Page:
The Klaus Grawe Foundation has invited Prof. Dr. Fabrizio Benedetti, Department of Neuroscience, University of Turin Medical School, and National Institute of Neuroscience, Turin, Italy, to present the Klaus Grawe Lecture 2014 at the Annual Meeting of the Section of Clinical Psychology and Psychotherapy of the German Association of Psychology at the Technische Universität Braunschweig in May 2014. He will talk about “Placebo responses in the Brain”.
Prof. Dr. Fabrizio Benedetti
Professor of Neurophysiology and Human Physiology
Department of Neuroscience, University of Turin Medical School, and National Institute of Neuroscience, Turin, Italy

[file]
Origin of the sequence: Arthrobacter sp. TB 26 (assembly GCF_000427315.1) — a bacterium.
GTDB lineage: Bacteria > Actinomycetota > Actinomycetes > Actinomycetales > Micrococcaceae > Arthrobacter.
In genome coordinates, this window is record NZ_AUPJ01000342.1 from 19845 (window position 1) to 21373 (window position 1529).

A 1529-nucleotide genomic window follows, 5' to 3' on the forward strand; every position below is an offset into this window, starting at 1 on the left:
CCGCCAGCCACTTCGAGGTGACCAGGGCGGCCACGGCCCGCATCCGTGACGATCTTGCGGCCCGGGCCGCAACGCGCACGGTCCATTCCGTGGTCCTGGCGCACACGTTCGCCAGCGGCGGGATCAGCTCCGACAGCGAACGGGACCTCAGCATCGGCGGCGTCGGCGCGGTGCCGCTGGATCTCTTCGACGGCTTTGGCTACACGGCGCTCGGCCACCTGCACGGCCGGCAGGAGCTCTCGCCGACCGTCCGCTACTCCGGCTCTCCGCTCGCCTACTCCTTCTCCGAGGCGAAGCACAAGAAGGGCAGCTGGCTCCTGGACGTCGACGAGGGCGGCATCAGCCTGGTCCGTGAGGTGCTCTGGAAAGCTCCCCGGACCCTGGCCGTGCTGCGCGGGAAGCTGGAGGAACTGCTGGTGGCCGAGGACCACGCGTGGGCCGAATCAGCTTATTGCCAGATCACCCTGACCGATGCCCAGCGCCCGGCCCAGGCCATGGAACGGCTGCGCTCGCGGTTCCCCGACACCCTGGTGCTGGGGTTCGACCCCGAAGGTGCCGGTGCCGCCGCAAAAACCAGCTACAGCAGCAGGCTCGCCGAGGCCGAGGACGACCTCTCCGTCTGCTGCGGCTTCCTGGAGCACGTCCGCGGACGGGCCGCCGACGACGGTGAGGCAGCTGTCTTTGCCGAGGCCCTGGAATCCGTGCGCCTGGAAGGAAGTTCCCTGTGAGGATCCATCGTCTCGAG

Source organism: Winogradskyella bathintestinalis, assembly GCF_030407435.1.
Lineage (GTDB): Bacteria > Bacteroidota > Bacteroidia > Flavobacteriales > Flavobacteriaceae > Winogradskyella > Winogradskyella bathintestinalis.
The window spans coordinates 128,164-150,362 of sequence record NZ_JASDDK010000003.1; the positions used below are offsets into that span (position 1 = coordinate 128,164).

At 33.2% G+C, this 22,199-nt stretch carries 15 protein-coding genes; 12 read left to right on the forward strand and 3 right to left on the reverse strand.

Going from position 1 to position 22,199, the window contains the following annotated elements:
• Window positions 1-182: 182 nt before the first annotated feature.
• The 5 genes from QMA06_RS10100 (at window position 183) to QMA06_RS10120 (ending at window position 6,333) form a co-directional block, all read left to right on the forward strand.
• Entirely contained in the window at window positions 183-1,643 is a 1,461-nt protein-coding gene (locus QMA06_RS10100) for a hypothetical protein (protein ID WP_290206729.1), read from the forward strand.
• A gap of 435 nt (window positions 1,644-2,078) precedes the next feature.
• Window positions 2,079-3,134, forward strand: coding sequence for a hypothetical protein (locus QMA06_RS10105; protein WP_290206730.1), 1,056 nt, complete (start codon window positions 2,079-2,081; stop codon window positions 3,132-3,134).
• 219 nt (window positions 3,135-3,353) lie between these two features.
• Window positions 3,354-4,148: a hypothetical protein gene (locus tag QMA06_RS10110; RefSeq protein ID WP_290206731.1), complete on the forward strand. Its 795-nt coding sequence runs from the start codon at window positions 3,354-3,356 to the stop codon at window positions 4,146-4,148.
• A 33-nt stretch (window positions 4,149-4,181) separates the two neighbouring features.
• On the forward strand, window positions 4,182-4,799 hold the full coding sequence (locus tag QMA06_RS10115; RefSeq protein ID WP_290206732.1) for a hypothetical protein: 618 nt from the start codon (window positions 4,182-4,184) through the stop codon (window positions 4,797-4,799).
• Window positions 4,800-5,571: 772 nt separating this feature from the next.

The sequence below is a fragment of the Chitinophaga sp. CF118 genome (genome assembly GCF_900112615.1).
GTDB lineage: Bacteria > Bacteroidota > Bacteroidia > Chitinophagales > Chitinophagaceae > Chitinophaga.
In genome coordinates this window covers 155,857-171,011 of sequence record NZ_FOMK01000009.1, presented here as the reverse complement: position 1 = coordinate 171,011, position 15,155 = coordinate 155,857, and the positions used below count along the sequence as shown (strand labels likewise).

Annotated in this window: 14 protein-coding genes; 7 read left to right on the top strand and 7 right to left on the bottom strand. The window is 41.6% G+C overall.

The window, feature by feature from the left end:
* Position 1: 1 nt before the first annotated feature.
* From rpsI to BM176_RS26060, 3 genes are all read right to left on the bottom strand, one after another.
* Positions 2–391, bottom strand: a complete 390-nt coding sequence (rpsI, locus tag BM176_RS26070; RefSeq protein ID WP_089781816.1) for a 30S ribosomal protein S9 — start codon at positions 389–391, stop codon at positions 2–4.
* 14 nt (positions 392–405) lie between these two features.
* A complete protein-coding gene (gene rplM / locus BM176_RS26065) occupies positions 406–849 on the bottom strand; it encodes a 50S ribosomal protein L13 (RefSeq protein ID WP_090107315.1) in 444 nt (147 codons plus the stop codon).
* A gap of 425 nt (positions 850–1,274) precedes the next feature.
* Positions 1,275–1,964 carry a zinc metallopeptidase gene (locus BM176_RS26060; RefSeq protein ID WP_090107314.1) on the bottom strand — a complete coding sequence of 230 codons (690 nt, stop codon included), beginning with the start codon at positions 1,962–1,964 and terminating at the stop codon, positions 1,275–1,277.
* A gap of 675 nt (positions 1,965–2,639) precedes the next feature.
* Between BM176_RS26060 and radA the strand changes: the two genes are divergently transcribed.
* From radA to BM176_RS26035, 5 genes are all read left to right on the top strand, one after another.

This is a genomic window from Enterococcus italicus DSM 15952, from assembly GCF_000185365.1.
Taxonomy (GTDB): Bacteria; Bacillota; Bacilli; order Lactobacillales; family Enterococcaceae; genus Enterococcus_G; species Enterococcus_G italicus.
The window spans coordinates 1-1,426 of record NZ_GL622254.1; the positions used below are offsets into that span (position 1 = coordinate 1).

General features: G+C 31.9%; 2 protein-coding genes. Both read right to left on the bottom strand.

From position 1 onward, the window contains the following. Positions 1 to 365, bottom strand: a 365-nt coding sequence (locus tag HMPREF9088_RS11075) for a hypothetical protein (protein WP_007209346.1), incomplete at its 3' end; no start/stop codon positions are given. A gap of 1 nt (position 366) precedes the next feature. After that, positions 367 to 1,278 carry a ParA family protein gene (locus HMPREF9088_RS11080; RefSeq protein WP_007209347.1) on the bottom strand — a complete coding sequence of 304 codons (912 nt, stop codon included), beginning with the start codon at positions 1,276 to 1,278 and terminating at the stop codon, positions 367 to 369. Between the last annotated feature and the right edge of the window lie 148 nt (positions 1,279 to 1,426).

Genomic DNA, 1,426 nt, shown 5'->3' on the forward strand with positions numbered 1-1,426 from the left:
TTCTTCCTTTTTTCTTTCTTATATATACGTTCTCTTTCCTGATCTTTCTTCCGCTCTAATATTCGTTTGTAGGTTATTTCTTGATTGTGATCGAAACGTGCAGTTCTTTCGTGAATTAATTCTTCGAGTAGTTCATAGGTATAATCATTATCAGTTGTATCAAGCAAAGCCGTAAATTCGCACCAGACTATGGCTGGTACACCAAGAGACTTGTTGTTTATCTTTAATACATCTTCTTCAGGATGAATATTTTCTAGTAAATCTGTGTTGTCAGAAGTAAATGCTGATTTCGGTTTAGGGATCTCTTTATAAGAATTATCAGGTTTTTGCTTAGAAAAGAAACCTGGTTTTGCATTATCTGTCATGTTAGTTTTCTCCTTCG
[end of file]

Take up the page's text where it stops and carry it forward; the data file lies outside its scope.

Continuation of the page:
Although placebos have long been considered a nuisance in clinical research, today they represent an active and productive field of research and, because of the involvement of many mechanisms, the study of the placebo effect can actually be viewed as a melting pot of concepts and ideas for neuroscience. Indeed, there exists not a single but many placebo effects, with different mechanisms and in different systems, medical conditions, and therapeutic interventions. For example, brain mechanisms of expectation, anxiety, and reward are all involved, as well as a variety of learning phenomena, such as Pavlovian conditioning, cognitive and social learning. There is also some experimental evidence of different genetic variants in placebo responsiveness. The most productive models to better understand the neurobiology of the placebo effect are pain and Parkinson’s disease. In these medical conditions, the neural networks that are involved have been identified: that is, opioid, cannabinoid, cholecystokinin, dopamine modulatory networks in pain and part of the basal ganglia circuitry in Parkinson’s disease. Important clinical implications emerge from these recent advances in placebo research. First, as the placebo effect is basically a psychosocial context effect, these data indicate that different social stimuli, such as words and therapeutic rituals, may change the chemistry and circuitry of the patient’s brain. Second, the mechanisms that are activated by placebos are the same as those activated by drugs, which suggests a cognitive/affective interference with drug action. Third, if prefrontal functioning is impaired, placebo responses are reduced or totally lacking, as occurs in dementia of the Alzheimer’s type.